grav-, griev-

(Latin: heavy, weighty)

1. The force of attraction between all masses in the universe; especially, the attraction of the earth's mass for bodies near its surface.
2. The natural force of attraction exerted by a celestial body; such as, the earth, upon terrestrial objects at or near its surface, tending to draw them toward the center of its body.
3. The seriousness or importance of something or the seriousness of anything considered in terms of its unfavorable consequences.
grief (s), griefs (pl) (noun forms)
1. A deep mental anguish; such as, that which comes from bereavement: "The young man has not been able to recover from his grief over his brother's sudden death."
2. Annoyance or frustration: "Any attempt to follow his instructions brought nothing but grief."
3. Trouble or difficulty: "They told him that they had multiple griefs as they tried to meet the deadline." 4. Etymology: from the early 13th century, "hardship, suffering, pain, bodily affliction", from Old French grief, "wrong, injustice, misfortune, calamity", from grever, "afflict, burden, oppress", which came from Latin gravare, "to cause grief, to make heavy", from gravis, "weighty".
grief-stricken, more grief-stricken, most grief-stricken (adjective forms)
Being very sad or deeply affected by sorrow: "The most grief-stricken child was the youngest little boy because he received a great deal of attention from her."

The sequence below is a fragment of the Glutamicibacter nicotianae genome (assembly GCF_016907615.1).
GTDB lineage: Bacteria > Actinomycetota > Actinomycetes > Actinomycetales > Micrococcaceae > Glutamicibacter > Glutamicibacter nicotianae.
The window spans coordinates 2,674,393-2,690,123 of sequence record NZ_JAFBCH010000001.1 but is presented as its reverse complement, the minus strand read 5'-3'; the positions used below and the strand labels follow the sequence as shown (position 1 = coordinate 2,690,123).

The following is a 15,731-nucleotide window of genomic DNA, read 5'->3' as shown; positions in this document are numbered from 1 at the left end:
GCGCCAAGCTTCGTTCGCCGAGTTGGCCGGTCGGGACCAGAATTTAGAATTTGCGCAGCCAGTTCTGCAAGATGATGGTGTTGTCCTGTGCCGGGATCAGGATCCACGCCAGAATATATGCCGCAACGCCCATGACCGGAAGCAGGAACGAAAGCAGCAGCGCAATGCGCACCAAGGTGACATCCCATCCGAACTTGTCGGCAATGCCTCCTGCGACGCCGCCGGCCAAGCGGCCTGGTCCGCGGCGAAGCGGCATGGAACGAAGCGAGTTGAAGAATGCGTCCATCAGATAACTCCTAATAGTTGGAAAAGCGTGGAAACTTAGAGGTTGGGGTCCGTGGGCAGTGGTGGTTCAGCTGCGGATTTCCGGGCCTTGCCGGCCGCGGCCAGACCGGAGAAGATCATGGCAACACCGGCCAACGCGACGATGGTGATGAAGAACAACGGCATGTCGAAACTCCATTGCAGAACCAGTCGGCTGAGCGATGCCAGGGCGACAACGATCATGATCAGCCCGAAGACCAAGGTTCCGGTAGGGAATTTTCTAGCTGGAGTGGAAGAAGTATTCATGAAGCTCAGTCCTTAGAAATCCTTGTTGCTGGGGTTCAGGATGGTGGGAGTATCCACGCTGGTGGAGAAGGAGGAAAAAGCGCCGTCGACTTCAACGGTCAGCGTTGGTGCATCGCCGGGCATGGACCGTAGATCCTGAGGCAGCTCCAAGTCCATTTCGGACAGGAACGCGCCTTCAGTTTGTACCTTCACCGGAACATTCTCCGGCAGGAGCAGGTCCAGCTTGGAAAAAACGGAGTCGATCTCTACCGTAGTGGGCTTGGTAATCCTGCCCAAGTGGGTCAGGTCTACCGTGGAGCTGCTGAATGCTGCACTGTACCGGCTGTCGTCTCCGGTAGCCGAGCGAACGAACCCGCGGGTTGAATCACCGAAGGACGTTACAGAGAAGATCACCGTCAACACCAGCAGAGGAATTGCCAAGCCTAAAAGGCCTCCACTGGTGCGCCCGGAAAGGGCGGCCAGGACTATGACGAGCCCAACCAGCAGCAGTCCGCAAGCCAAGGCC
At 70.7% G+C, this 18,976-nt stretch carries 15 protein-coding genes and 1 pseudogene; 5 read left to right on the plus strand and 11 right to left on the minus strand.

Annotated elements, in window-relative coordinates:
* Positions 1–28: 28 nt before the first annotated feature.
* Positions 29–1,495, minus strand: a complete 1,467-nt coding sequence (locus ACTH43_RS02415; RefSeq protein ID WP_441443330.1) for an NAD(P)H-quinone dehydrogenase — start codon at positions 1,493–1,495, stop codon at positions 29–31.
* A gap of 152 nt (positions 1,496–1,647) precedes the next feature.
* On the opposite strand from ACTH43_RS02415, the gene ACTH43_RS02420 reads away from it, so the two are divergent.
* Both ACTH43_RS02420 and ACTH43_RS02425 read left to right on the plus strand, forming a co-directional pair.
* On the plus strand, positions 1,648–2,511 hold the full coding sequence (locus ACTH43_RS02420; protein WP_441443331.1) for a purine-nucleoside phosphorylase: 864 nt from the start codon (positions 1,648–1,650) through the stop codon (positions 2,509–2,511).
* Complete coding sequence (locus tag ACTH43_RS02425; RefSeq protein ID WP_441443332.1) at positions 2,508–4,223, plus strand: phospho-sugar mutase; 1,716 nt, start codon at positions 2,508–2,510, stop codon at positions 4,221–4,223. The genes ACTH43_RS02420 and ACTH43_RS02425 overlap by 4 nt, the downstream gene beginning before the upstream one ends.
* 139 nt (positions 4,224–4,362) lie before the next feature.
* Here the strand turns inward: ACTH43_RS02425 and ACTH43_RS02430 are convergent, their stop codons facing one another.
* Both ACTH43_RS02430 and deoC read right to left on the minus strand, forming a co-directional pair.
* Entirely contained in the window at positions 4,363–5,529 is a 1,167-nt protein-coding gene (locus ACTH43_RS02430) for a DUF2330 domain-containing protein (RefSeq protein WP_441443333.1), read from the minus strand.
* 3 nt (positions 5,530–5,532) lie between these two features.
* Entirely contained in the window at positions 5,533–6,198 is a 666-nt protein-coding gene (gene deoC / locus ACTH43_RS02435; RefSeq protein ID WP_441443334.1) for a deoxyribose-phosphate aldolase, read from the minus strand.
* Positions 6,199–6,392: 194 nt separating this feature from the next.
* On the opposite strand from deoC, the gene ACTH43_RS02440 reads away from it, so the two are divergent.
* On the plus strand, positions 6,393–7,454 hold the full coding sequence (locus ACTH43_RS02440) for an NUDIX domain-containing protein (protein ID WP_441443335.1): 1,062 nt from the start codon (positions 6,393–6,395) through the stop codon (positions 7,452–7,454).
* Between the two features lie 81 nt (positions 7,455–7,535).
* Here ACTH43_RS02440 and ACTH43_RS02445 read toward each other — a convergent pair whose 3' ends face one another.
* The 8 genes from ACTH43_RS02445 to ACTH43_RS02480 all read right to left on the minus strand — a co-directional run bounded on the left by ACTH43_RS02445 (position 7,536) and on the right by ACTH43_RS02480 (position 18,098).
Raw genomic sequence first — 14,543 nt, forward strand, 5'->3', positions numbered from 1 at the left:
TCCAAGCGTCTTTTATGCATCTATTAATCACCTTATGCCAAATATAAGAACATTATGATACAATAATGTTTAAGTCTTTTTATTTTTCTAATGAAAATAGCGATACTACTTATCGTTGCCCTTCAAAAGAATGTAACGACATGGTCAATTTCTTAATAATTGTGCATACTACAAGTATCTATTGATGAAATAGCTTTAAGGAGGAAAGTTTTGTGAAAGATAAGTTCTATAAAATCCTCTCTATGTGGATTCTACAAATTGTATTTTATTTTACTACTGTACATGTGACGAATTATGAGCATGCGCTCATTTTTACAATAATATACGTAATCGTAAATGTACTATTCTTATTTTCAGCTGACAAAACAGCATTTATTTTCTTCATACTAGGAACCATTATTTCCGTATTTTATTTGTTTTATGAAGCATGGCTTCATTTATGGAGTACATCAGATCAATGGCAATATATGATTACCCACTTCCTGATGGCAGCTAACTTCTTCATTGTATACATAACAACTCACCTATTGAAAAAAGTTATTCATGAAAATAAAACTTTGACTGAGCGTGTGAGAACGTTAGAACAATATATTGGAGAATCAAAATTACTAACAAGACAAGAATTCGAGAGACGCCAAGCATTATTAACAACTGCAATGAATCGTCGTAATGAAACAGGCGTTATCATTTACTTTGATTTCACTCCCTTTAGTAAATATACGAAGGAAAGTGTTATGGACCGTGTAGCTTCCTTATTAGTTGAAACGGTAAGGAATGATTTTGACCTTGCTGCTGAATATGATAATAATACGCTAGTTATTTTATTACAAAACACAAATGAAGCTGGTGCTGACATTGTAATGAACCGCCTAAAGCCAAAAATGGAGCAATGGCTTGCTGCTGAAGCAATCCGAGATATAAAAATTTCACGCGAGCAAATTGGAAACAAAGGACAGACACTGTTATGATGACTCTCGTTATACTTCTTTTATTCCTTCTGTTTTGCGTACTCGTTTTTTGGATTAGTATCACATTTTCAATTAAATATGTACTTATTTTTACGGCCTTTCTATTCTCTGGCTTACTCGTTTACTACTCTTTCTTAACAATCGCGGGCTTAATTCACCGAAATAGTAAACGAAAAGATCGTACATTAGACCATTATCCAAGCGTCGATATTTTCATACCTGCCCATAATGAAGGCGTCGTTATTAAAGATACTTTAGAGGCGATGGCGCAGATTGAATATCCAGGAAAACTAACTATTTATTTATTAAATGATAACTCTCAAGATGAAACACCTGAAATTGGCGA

"The grief-stricken children found it very difficult to accept the fact that their father and mother were killed in the auto accident."

grievance (s) (noun), grievances (pl)
1. A complaint about a real or an imaginary wrong that causes resentment and is a reason for some kind of action: In the petition by the students, they listed several grievances committed by a certain professor.
2. An allegation that something imposes an illegal obligation or denies some legal right or causes an injustice: Some smokers have grievances against the restrictions to smoke in public places.
3. Statements in which people say they are unhappy or are not satisfied with certain things: The two labor unions filed formal grievances accusing the company of unfair labor practices.
A situation thought to be unjust and reasons for complaints.
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A circumstance regarded as a just reason for protest.
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grieve, grieves, grieved, grieving (verb forms)
1. To cause a person to feel sad or unhappy: "She told her friend that it grieves her to see her sister struggling to recover from her a car accident."
2. To feel or to show mental anguish or sadness: "It is essential that people have time to grieve after the death of a member of the family."

"The children are still grieving over the loss of their mother."

grievous, more grievous, most grievous (adjective forms)
1. Being extremely serious or significant: "The group made a bad financial investment and suffered grievous losses."
2. That which is very bad or severe: "The soldier suffered the most grievous wounds possible and yet he still survived."
grievously, more grievously, most grievously (adverb)
Descriptive of that which is very serious, grave, dire, or dangerous: "When the bus slipped off the road and tipped over on its side, many passengers were grievously injured."

"Many soldiers have grievously suffered from their injuries in the Afghan war."

grievousness (s) (noun)
Pain, affliction, calamity, or distress: "He suffered a grievousness of unbearable illness from the virus."